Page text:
While many believe data breaches and email hacks happen exclusively to big corporations, what most don’t know is that small businesses are just as vulnerable to attacks, if not more so. Data hacks can have a serious impact on your company – they not only jeopardize customer and partner trust, but they can be a financial burden. In fact, data breaches cost businesses $4 million on average, according to IBM.

The unfortunate reality in many data breach cases is that human error is often the culprit. From accidentally emailing the wrong attachment to wrongly copying someone on an email thread, small business employees oftentimes unknowingly put themselves and their sensitive data in harm’s way because they are unaware of the risks and the proper preventative security measures to take.

2016 was the year of email hacks. The memories of how email hacks rocked the presidential election, DNC, John Podesta and Colin Powell are still fresh. Now is the time for organizations of all sizes to take a closer look at their corporate data security strategies and make any updates necessary.

Here’s some helpful advice for businesses looking to safeguard their companies, especially from the threats that their employees unsuspectingly pose.

Provide employee training and education.

Whether it’s emphasizing the use of strong passwords or explaining how to protect devices, employers should encourage employees to safeguard not only customer, but corporate information. For example, employees should be aware of and only use Wi-Fi networks they are familiar with, to avoid an information sharing mishap. Consider signing up for a security webinar or training session, so all employees can get up-to-speed on simple ways to protect themselves from data loss and theft.

Create a system for securely transferring data — no extra steps required.

To ensure employees adopt data-protecting habits, make sure it is as easy for them as possible. Consider a solution that works seamlessly with your company’s current devices and policies, so your employees can spend their time growing the business, instead of putting it at risk.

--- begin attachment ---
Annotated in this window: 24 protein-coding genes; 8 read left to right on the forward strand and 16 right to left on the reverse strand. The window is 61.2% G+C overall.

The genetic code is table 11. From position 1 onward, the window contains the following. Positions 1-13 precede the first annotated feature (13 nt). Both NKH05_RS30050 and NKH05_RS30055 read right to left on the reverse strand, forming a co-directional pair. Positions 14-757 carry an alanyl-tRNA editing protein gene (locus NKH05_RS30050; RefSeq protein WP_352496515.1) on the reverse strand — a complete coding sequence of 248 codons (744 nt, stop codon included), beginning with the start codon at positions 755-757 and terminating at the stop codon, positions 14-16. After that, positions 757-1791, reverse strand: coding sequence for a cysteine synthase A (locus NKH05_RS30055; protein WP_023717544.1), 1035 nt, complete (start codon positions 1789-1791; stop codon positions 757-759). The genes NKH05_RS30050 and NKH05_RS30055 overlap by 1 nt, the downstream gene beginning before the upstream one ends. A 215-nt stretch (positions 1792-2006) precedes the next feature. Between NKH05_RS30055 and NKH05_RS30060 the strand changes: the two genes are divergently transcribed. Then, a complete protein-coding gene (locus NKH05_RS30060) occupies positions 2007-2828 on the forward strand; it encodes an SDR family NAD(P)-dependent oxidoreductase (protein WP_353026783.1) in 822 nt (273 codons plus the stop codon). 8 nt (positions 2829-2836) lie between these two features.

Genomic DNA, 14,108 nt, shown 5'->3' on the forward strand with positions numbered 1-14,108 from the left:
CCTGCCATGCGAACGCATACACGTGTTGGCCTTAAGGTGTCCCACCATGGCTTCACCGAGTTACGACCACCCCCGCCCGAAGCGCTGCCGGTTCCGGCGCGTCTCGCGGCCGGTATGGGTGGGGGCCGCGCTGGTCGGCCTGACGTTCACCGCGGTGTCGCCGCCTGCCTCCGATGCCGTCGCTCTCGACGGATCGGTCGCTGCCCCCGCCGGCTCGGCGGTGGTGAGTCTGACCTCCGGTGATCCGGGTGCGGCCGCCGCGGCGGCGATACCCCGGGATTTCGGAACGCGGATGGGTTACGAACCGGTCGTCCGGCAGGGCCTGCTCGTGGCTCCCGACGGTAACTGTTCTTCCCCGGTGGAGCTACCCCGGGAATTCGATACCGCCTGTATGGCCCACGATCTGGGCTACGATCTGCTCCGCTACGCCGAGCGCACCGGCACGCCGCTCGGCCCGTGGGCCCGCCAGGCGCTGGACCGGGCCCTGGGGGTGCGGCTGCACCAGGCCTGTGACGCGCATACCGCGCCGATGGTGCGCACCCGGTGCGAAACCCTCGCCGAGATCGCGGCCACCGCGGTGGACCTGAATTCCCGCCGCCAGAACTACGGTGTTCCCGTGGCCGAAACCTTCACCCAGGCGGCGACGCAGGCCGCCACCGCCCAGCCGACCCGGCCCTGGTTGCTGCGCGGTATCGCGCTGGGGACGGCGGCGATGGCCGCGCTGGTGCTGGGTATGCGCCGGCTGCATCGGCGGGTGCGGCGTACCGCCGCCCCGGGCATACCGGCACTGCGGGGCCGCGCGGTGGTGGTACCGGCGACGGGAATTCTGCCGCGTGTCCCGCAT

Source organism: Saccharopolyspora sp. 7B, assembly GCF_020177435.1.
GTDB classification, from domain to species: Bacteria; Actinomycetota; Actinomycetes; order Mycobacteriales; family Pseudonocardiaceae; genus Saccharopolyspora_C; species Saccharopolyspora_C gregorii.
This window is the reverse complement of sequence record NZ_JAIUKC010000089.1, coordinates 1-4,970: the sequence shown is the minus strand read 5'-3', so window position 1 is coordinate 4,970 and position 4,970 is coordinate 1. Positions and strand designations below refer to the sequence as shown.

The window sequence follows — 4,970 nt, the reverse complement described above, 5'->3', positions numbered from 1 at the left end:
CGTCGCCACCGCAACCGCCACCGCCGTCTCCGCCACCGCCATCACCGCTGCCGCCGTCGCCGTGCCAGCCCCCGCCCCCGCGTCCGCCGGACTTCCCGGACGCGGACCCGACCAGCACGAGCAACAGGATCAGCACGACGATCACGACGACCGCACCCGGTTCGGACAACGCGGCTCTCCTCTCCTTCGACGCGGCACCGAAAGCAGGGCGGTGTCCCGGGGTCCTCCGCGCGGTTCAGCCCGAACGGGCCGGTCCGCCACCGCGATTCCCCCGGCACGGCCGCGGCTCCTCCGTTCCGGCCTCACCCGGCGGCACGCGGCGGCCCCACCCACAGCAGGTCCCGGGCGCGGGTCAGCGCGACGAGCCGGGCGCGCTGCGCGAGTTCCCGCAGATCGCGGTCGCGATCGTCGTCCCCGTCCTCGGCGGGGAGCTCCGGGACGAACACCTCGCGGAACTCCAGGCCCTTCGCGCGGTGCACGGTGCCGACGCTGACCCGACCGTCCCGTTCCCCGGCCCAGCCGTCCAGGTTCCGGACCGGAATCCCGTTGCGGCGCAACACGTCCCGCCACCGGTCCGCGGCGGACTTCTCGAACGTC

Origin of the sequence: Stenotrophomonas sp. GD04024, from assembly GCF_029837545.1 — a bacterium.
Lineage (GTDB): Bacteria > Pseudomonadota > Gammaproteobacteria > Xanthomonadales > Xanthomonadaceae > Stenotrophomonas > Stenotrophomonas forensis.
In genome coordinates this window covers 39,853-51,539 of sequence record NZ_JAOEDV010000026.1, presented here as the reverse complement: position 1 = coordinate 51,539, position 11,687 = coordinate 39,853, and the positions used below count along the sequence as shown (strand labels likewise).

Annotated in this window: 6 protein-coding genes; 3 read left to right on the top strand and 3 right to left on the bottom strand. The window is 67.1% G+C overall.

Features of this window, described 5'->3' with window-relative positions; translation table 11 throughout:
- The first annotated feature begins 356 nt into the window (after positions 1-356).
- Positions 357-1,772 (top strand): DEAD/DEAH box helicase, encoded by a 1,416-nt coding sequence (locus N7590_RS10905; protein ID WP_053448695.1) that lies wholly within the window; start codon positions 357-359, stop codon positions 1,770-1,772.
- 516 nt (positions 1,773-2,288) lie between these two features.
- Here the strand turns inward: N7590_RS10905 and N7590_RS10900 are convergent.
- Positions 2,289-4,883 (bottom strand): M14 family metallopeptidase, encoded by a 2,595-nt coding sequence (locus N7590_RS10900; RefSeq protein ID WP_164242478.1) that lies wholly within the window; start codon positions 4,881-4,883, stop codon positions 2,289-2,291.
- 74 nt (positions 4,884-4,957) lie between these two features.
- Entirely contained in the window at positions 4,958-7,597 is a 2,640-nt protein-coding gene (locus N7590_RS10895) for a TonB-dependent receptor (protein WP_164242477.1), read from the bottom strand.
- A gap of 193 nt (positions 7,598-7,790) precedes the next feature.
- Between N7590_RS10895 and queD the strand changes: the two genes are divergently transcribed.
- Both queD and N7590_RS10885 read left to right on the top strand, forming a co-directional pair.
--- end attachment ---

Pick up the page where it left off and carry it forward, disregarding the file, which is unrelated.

Protect employees from themselves with the right Data Loss Prevention (DLP) solution.

To reduce the risk of human error, set up software that will scan outbound email for possible red flags. If there’s a cause for concern, the solution, such as DLP, will quarantine the message and check in with the administrator to confirm they want this information delivered. That way, employers and employees can rest easy knowing sensitive information — like social security numbers, credit card information, etc. — is safe.

Regularly conduct internal testing.

Given phishing and social engineering are some of the biggest threats to companies, it’s important to make sure companies are conducting internal penetration testing. If a new wave of employees start, it’s worth testing them out after they have gone through some basic cybersecurity training to illustrate the threat and help them recognize any security issues.

If we’ve learned anything from past data breaches, it’s that employees can pose an unsuspecting cybersecurity threat. However, there are simple steps owners can take to prevent an accidental data leak. With the right safeguards, policies and education in place, your business can help keep your customers’ sensitive information where it belongs — out of the hands of cybercriminals.